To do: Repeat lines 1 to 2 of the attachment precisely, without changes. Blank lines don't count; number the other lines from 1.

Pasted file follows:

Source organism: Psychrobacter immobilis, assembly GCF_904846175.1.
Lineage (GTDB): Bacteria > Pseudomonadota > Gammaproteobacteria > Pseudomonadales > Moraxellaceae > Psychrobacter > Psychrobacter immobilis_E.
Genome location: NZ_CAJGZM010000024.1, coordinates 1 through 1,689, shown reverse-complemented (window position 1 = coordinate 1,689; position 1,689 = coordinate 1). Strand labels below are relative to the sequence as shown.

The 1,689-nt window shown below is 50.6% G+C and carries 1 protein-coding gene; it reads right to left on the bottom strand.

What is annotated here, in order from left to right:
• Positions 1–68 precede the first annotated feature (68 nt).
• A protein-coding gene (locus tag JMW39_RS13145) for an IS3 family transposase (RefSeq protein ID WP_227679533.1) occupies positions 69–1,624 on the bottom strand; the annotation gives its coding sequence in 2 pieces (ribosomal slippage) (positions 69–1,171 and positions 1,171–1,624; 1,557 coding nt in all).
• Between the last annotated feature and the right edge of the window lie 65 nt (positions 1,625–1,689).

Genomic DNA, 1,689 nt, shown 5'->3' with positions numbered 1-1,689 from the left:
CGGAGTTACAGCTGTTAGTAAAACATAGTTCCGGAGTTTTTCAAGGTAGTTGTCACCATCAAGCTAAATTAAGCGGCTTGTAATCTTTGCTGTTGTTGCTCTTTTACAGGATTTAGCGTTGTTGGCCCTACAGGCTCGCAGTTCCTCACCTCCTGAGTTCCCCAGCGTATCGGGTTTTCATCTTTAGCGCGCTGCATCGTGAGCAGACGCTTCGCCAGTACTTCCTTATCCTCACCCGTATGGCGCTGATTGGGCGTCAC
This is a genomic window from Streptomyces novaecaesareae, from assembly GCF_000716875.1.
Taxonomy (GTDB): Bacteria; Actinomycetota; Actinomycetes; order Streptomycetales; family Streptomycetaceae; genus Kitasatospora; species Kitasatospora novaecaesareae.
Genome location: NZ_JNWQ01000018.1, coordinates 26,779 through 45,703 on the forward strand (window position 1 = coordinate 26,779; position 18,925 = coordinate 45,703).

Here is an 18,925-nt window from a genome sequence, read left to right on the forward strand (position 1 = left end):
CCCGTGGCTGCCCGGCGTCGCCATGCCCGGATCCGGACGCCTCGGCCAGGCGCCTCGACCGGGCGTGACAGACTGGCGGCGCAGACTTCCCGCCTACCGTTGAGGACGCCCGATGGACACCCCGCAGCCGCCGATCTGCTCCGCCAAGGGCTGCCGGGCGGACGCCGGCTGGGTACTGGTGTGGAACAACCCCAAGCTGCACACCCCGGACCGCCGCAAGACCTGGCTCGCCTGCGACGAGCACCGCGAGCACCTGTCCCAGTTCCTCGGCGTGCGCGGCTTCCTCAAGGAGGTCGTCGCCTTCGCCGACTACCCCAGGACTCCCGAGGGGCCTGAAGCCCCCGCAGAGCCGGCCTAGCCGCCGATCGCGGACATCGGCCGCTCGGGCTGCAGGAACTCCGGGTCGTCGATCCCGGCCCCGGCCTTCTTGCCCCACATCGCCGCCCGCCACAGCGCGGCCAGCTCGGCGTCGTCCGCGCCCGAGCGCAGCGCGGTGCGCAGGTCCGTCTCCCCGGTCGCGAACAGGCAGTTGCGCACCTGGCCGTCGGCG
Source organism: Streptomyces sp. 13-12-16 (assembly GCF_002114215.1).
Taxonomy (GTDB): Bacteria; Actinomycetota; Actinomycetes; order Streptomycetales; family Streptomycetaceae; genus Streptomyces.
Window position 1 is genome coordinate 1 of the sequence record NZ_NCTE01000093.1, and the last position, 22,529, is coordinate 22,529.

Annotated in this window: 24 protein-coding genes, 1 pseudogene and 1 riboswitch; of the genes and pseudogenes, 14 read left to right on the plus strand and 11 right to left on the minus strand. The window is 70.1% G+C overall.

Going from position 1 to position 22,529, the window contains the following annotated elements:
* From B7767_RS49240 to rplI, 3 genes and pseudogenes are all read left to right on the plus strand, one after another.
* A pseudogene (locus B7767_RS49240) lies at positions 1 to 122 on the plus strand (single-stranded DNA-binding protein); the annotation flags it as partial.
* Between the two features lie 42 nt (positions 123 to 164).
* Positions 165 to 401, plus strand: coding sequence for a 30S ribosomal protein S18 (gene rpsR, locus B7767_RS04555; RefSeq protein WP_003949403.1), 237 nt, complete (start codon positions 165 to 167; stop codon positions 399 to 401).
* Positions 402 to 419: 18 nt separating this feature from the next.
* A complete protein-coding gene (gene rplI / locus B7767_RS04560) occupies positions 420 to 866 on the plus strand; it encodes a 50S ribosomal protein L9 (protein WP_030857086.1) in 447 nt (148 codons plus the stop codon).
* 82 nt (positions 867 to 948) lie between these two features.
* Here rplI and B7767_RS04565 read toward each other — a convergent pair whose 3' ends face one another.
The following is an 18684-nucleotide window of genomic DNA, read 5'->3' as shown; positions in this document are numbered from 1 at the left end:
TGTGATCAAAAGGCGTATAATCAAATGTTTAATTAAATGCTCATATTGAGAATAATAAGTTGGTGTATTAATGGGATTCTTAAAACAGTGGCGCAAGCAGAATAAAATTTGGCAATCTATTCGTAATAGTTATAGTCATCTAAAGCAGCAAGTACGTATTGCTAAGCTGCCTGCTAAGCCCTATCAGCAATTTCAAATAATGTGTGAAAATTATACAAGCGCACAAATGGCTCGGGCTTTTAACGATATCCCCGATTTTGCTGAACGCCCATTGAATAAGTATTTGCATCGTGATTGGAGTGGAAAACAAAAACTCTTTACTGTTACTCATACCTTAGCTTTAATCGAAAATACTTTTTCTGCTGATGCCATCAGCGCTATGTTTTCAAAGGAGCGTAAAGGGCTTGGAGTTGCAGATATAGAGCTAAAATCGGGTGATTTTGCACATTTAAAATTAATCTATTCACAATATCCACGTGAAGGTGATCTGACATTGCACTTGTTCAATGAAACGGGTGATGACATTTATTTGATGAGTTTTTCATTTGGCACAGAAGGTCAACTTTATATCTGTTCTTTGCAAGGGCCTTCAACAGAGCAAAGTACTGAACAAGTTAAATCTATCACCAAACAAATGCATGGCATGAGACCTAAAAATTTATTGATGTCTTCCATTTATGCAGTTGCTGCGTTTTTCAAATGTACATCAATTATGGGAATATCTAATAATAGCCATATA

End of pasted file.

Source organism: Psychrobacter immobilis, assembly GCF_904846175.1.
Lineage (GTDB): Bacteria > Pseudomonadota > Gammaproteobacteria > Pseudomonadales > Moraxellaceae > Psychrobacter > Psychrobacter immobilis_E.